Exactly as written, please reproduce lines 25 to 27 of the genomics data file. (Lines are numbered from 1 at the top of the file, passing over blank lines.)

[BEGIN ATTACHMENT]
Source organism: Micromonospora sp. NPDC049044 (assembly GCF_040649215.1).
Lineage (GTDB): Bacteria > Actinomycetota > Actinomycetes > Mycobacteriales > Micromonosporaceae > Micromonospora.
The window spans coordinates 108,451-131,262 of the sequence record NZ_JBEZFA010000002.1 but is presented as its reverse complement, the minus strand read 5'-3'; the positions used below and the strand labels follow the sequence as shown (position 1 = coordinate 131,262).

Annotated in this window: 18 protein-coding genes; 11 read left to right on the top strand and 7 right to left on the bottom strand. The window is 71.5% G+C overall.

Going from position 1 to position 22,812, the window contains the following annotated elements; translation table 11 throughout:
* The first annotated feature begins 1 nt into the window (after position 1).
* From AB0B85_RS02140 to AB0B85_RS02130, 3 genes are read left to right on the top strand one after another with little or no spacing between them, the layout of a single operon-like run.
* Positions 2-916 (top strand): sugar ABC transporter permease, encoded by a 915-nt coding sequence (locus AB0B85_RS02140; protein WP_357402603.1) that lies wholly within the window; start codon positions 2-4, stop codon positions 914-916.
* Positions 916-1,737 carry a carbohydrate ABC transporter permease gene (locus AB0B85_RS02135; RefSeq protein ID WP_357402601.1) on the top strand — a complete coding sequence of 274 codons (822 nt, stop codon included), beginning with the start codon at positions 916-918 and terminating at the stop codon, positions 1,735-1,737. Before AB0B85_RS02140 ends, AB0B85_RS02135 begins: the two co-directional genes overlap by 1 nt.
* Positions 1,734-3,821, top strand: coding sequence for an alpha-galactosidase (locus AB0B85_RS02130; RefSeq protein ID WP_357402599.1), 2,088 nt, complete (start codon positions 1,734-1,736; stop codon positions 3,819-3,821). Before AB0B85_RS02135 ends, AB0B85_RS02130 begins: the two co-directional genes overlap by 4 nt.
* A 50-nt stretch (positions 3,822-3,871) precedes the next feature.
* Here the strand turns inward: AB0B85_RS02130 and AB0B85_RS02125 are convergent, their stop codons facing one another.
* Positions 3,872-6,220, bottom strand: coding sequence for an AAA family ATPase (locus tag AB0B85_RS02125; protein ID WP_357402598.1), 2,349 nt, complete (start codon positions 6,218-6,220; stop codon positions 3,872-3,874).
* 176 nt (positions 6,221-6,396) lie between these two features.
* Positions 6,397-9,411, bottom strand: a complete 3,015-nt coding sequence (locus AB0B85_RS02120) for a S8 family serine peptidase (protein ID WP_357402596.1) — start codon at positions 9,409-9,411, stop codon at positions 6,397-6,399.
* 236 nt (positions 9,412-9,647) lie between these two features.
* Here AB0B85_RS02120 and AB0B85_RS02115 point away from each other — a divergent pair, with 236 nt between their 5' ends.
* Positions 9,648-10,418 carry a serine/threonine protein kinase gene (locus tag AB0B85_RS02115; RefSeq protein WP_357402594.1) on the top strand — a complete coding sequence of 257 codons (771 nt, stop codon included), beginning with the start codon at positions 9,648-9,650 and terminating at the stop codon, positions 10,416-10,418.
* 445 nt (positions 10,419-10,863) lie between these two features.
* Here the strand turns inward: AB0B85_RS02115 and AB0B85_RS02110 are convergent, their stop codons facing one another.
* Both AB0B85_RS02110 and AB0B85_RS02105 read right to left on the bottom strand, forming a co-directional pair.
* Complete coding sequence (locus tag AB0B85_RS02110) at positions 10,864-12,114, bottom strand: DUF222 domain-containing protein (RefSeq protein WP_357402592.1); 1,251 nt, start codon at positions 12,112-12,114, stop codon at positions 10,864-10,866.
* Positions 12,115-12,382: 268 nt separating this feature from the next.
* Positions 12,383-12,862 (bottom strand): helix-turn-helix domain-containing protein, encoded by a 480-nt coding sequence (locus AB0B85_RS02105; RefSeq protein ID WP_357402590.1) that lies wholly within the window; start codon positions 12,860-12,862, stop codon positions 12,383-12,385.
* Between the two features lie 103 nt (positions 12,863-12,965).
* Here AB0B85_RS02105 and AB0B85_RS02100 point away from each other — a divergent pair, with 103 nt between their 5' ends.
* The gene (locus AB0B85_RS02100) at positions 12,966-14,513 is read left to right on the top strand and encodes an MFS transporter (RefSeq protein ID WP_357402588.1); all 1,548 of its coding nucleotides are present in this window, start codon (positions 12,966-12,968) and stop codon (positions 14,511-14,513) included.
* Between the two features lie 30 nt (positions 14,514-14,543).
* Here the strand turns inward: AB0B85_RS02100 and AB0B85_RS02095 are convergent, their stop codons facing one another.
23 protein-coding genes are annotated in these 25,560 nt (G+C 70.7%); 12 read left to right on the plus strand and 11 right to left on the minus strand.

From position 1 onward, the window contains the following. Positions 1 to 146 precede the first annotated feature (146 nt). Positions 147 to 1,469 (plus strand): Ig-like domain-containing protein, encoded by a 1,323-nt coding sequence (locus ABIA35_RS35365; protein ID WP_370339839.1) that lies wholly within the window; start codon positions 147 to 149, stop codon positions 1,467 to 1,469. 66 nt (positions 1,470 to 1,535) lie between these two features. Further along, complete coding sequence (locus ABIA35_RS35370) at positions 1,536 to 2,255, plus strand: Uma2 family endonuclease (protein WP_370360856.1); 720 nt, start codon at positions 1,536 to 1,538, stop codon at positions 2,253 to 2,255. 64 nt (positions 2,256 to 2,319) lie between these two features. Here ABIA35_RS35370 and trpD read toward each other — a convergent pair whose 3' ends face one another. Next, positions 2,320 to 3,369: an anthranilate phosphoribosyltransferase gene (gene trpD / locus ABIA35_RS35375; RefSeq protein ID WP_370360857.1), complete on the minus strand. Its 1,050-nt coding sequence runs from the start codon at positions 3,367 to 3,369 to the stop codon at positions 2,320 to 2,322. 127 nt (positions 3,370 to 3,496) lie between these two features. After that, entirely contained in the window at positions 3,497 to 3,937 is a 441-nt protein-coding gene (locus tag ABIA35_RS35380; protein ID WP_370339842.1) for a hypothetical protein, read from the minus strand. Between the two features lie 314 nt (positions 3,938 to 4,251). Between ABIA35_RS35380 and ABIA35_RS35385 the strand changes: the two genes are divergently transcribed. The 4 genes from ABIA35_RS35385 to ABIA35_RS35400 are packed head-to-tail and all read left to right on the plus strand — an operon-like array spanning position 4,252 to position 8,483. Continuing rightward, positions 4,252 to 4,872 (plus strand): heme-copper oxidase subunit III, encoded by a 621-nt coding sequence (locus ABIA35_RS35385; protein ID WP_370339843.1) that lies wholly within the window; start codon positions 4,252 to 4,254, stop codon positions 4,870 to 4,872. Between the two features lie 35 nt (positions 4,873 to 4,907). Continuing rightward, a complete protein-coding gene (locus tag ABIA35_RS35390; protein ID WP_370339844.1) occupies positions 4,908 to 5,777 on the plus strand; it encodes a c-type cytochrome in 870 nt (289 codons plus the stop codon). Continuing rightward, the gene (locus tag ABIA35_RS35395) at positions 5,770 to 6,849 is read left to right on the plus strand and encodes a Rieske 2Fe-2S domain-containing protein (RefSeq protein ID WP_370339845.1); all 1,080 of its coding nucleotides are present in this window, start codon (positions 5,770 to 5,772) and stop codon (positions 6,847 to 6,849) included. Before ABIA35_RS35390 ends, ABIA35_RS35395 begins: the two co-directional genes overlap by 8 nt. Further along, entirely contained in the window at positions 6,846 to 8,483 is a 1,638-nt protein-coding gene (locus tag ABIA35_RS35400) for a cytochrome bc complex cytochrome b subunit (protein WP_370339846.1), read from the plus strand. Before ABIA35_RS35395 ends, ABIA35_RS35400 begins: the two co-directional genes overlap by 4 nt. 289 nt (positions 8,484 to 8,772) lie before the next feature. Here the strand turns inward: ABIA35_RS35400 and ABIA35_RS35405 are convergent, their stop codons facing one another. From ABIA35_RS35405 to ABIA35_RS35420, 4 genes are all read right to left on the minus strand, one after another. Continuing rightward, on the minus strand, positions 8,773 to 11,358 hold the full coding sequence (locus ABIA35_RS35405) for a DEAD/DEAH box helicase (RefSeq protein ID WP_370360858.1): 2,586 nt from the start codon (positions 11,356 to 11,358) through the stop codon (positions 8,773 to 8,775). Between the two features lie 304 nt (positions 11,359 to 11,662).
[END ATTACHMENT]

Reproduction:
* Between the two features lie 103 nt (positions 12,863-12,965).
* Here AB0B85_RS02105 and AB0B85_RS02100 point away from each other — a divergent pair, with 103 nt between their 5' ends.
* The gene (locus AB0B85_RS02100) at positions 12,966-14,513 is read left to right on the top strand and encodes an MFS transporter (RefSeq protein ID WP_357402588.1); all 1,548 of its coding nucleotides are present in this window, start codon (positions 12,966-12,968) and stop codon (positions 14,511-14,513) included.